• MacArthur lived on post as child, instructor

  • MacArthur was the only Army five-star general who did not graduate from CGSS at Fort Leavenworth.

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  • Quentin Schillare | Special to the Fort Leavenworth Lamp
    In the United States, military service runs in families. And there has been ample opportunity. In addition to peacetime service since the Army’s founding in June 1775, the Army recognizes almost 190 campaigns from the Revolution through recent conflicts in Southwest Asia. The generational connection of military service is apparent in the namesakes for the streets, buildings and other features on Fort Leavenworth. Some of the connections are familiar to us and some are more obscure.
    The lists are long. Some namesakes had sons who served as general officers. This group includes Creighton W. Abrams Jr. (who had three), Charles H. Barth (who had two), Dwight D. Eisenhower, U.S. Grant, George S. Patton Jr., Edwin V. Sumner, Karl Truesdell, Walton H. Walker and Melvin Zais.
    Some namesakes were themselves sons of general officers. John Sedgwick’s father was a general officer in the Revolution, and Dennis M. Michie’s father taught for a long time at the U.S. Military Academy at West Point, N.Y.
    Not every son of a namesake with military service retired as a general officer. William F. Hoge’s son was a colonel, Percival G. Lowe’s son a lieutenant colonel, Hamilton A. Smith’s son an engineer sergeant in the American Expeditionary Forces in World War I, and Charles T. Boyd’s son and grandson graduated from West Point.
    Others had sons who followed in their footsteps but had their Army careers shortened by circumstances. Lesley J. McNair and Alexander M. Patch had sons killed in action in World War II.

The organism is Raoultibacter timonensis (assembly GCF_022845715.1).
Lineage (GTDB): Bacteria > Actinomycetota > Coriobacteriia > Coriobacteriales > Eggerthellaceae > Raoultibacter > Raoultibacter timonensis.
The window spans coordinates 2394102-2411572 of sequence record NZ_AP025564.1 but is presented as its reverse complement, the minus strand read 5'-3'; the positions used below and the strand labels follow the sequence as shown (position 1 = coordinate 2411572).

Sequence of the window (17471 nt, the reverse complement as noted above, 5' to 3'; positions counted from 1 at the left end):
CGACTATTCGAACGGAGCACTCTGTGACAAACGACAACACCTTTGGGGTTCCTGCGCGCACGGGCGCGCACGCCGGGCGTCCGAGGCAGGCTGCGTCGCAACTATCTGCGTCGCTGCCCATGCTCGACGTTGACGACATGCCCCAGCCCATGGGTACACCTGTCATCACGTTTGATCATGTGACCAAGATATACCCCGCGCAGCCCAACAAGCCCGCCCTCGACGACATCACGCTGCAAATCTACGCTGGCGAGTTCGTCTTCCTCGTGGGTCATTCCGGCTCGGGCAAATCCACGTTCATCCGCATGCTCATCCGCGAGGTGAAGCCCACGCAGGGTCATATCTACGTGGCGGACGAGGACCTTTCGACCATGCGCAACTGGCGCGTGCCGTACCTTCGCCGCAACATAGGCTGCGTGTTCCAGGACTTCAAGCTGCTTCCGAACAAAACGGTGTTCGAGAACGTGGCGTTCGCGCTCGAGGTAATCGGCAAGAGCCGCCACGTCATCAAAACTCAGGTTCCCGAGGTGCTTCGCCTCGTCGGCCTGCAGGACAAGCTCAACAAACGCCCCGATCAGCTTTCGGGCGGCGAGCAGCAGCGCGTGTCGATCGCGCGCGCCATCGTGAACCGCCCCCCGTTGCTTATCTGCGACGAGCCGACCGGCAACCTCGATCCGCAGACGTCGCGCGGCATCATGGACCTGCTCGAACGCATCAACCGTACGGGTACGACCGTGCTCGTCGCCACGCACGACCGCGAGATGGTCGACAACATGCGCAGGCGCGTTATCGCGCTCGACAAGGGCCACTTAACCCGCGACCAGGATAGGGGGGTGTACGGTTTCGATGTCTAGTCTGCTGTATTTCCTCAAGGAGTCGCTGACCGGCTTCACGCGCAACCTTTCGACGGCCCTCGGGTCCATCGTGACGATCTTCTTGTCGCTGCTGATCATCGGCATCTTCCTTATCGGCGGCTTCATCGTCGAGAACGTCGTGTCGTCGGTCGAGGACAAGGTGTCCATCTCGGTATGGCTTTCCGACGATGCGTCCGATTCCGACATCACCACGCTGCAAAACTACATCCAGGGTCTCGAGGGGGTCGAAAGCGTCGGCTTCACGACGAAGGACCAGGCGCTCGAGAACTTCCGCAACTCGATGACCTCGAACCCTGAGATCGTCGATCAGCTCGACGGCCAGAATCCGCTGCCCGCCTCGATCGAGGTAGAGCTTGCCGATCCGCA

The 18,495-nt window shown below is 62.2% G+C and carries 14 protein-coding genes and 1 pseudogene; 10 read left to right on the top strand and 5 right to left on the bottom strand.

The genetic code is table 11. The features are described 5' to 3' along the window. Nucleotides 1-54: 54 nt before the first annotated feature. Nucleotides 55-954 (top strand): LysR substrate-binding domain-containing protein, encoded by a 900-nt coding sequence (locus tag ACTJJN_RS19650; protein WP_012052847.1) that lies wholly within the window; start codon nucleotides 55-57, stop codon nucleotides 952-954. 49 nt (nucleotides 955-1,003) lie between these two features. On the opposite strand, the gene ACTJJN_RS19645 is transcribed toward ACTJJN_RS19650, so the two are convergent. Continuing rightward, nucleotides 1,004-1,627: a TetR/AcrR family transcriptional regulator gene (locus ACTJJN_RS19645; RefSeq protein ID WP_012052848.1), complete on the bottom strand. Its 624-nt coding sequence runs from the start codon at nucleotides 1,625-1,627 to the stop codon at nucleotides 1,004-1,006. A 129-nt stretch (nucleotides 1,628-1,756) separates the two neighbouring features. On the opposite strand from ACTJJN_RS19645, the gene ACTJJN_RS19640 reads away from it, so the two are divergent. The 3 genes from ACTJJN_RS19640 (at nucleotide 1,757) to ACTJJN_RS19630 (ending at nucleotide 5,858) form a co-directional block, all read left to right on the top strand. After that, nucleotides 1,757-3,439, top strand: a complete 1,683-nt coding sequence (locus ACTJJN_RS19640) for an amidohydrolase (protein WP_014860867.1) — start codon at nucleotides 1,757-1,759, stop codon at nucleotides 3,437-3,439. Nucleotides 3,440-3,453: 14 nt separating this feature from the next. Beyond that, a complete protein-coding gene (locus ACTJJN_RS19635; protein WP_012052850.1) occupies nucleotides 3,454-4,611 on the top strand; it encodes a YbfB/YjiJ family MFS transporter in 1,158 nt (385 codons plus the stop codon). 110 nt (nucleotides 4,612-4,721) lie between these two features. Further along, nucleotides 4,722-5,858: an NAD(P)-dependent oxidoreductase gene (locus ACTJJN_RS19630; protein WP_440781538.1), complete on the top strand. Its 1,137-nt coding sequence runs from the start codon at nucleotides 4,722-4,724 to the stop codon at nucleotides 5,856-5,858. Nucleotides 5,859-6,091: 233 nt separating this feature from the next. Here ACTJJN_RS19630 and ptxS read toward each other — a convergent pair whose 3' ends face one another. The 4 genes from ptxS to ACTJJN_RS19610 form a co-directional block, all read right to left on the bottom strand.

Ezra B. Fuller, longtime librarian (1906-1922) at the Command and General Staff School, had a son who was a major general and was for a time the CGSS commandant in 1941 before leaving for division command. The only siblings memorialized on Fort Leavenworth are the Custer brothers — Brevet Maj. Gen. George A. Custer and Brevet Lt. Col. Thomas W. Custer.
    Three namesakes had military connections through their fathers. Simon B. Buckner’s father graduated from West Point (1844), Jonathan M. Wainwright was also the son of a West Point graduate (1875), and Douglas MacArthur was the son of Arthur MacArthur Jr., a Civil War Medal of Honor recipient who retired as a major general.
    MacArthur was the only Army five-star general who did not graduate from CGSS at Fort Leavenworth. Although not a graduate of CGSS, MacArthur, who also received the Medal of Honor, was well connected to the post.
    MacArthur was born in 1880 and lived at Fort Leavenworth as a child, 1886-89, while his father was stationed at the post. He graduated first in his class at West Point in 1903. After service as an engineer in the Philippines, 1t Lt. MacArthur returned to Fort Leavenworth and commanded Company K, 3rd Engineers, was the battalion adjutant, and an engineer instructor at the Army Service Schools at Fort Leavenworth, 1908-1912.
    Page 2 of 2 - In addition to his assignment at Fort Leavenworth, his illustrious career included a tour as an instructor at the Mounted Service School at Fort Riley, Kan., service in Mexico, and distinguished service in both World Wars and Korea. When he retired from active duty after a disagreement with President Harry Truman in March 1951, he had served on active duty as a general officer for 35 years, longer than any American except Winfield Scott’s 46 years (1814-1861). General of the Army MacArthur is buried at the MacArthur Memorial, Norfolk, Va.
    Commensurate with a long and distinguished career, MacArthur is the namesake for several things on Fort Leavenworth: MacArthur Elementary School, the MacArthur Suite in Otis Hall, and the MacArthur Room in the Lewis and Clark Center. The MacArthur Room is an executive office for visiting VIPs off the main lobby of the Lewis and Clark Center. It and the nearby J. Franklin Bell Room are appointed with dark wood paneled walls, executive desks, high back leather chairs, appropriate artwork and cipher keypads to restrict entry.
    MacArthur Elementary is one of the three elementary schools operated by Unified School District 207. MacArthur attended the dedication ceremony of his original namesake school on post. On Aug. 13, 2013, ground was broken for a replacement for the 1950s-era school. Now complete, the new MacArthur Elementary sits on a hillside along the post’s western boundary and will officially open in August.
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